This page is for the raytracer assignment for CS184 at UC Berkeley.
The raytracer renders spheres, triangles, and quads with point, directional, and area lights. The vim3D obj parser can read any geometry file, however, at this time we are able to render geometry that has faces with 3-4 vertices. Polygonal hit detection with vertices greater than 4 will be added later.
On this page, you will find information about these elements of the raytracer:
Bounding Volume Hierarchies
area lights and soft shadows
You may also wish to navigate to the Rendering Documentation or the raytracer gallery.
ReflectionsReflection is implemented using the reflection command, which specifies the reflectivity of each color component:
reflection 0.7 0.7 0.7Click here for information on reflection
RefractionsRefractions are implemented. You can specify this using the refraction command:
refraction 1.5Click here for information on refraction
NormalsWe have implemented a way to "meld" vertices of an arbitrary geometry and smooth the normals. Below show two renders, one with regular normals, and the other with smooth normals. Click here for more information on normals and computing smooth normals
TexturesClick here for information on texturing
TransformationsBelow we have demonstrated how transforms can be used to instantiate objects. The first is the original geometry, and the second image contains copies with various transformations. You can do this using the copy, translate, rotate, and scale commands:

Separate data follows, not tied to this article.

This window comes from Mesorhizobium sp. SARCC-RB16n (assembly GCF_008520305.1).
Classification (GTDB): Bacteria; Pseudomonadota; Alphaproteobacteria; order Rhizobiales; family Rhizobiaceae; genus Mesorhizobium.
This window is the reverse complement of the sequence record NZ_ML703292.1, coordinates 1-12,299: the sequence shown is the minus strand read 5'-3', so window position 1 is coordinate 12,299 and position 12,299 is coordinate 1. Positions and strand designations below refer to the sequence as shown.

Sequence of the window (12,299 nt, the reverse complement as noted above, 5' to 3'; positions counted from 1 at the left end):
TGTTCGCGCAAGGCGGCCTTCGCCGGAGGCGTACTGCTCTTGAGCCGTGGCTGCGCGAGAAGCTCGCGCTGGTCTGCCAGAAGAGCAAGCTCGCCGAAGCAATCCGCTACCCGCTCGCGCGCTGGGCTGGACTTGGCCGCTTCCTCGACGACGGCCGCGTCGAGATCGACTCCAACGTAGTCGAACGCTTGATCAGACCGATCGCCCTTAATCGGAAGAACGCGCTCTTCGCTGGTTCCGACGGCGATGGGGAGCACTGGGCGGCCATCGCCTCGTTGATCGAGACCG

copy tv translate 0 10 0 rotate 45 0 0 1These can be applied in a hierarchical fashion, using object groups. The object group command will create an entirely new geometry object that you can animate or modify. The matrix of the new object will affect all children.
obj group <obj1> <obj2> ... <objn> obj child <parentObj> <childObj>Click here for more information on hierarchies
Bounding Volume Hierarchy for AccelerationWe implemented hierarchical, oriented, bounding-box structures to accelerate the raytracer.
Anti-aliasingAnti-aliasing is achieved through regular sampling. Of the two images below, the first has aliased edges, and the second is anti-aliased. This can be achieved with the following:
render samples 1 raytrace noanti.ppm 3 320 240 render samples 3 raytrace anti.ppm 3 320 240
JitterThe default is set to use regular sampling. However, you can use random sampling, and in particular, jittering or stratified sampling if you specify
render jitter 1to set it back to regular, simply set it to 0. The images below were produced with
raytrace first.ppm 3 480 320 render jitter 1 render samples 4 raytrace second.ppm 3 480 320
Area lights and Soft ShadowsWe implemented area lights and soft shadows. This can be achieved using the light command:
add light light area 3 3
Normal MapsUsing the normalmap command, you can apply normal maps:
normalmap <filename>Below is a normal map courtesy of nvidia.com. We used this as an image to displace the normals in this example:
We converted the test scenes to our scene description language: Test Scenes
Also there is a raytracer gallery.
The source below will compile on all platforms, however, windows may require a .dll file or so. Mac OSX and Linux compile and run fine.